COMM 262: Campaigns, Voting, Media, and Elections (COMM 162, POLISCI 120B)

This course examines the theory and practice of American campaigns and elections. First, we will attempt to explain the behavior of the key players -- candidates, parties, journalists, and voters -- in terms of the institutional arrangements and political incentives that confront them. Second, we will use current and recent election campaigns as "laboratories" for testing generalizations about campaign strategy and voter behavior. Third, we examine selections from the academic literature dealing with the origins of partisan identity, electoral design, and the immediate effects of campaigns on public opinion, voter turnout, and voter choice. As well, we'll explore issues of electoral reform and their more long-term consequences for governance and the political process.
Terms: Win | Units: 4

COMM 264: The Psychology of Communication About Politics in America (COMM 164, POLISCI 124L, POLISCI 324L, PSYCH 170)

Focus is on how politicians and government learn what Americans want and how the public's preferences shape government action; how surveys measure beliefs, preferences, and experiences; how poll results are criticized and interpreted; how conflict between polls is viewed by the public; how accurate surveys are and when they are accurate; how to conduct survey research to produce accurate measurements; designing questionnaires that people can understand and use comfortably; how question wording can manipulate poll results; corruption in survey research.
Terms: Win | Units: 4

COMM 274D: Public Affairs Data Journalism II

Learn how to find, create and analyze data to tell news stories with public service impact. Uses relational databases, advanced queries, basic statistics, and mapping to analyze data for storytelling. Assignments may include stories, blog posts, and data visualizations, with at least one in-depth project based on data analysis. Prerequisites: COMM 273D or Journalism M.A. student.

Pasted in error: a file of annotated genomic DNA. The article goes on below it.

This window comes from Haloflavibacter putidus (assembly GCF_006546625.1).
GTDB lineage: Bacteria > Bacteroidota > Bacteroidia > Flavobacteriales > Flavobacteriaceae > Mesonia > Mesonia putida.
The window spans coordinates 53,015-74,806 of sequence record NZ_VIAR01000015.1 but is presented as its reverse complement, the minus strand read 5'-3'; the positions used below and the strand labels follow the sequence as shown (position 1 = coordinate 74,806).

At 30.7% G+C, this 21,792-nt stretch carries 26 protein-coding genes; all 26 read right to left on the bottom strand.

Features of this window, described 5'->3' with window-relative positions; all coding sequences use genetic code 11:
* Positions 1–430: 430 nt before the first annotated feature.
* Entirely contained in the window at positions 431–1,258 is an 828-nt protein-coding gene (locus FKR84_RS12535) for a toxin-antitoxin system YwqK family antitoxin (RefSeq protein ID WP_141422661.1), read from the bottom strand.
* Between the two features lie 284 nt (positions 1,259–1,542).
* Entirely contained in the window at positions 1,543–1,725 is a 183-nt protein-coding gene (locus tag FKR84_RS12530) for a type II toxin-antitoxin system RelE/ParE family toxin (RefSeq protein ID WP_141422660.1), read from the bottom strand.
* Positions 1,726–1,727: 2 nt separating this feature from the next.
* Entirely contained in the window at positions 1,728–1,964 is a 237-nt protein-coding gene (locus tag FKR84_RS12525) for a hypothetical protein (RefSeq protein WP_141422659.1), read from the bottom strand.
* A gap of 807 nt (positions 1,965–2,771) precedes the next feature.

Terms: Win | Units: 4 | Repeatable for credit
Instructors: Phillips, C. (PI)

COMM 277C: Specialized Writing and Reporting: Health and Science Journalism (COMM 177C, EARTHSYS 177C, EARTHSYS 277C)

Practical, collaborative, writing-intensive advanced journalistic reporting and writing course in the specific practices and standards of health and science journalism. Science and journalism students learn how to identify and write engaging stories about medicine, global health, science, and related environmental issues; how to assess the quality and relevance of science news; how to cover the health and science beats effectively and efficiently; and how to build bridges between the worlds of journalism and science. Instructed Winter Quarter 2019 by Dr. Seema Yasmin,  http://www.seemayasmin.com. nnnLimited enrollment: preference to students enrolled in or considering the Earth Systems Master of Arts, Environmental Communication Program and the Graduate Journalism Program. Prerequisite:  EarthSys 191/291,  COMM 104w, or consent of instructor. Admission by application only, available from dr.yasmin@stanford.edu (Meets Earth Systems WIM requirement.)
Terms: Win | Units: 4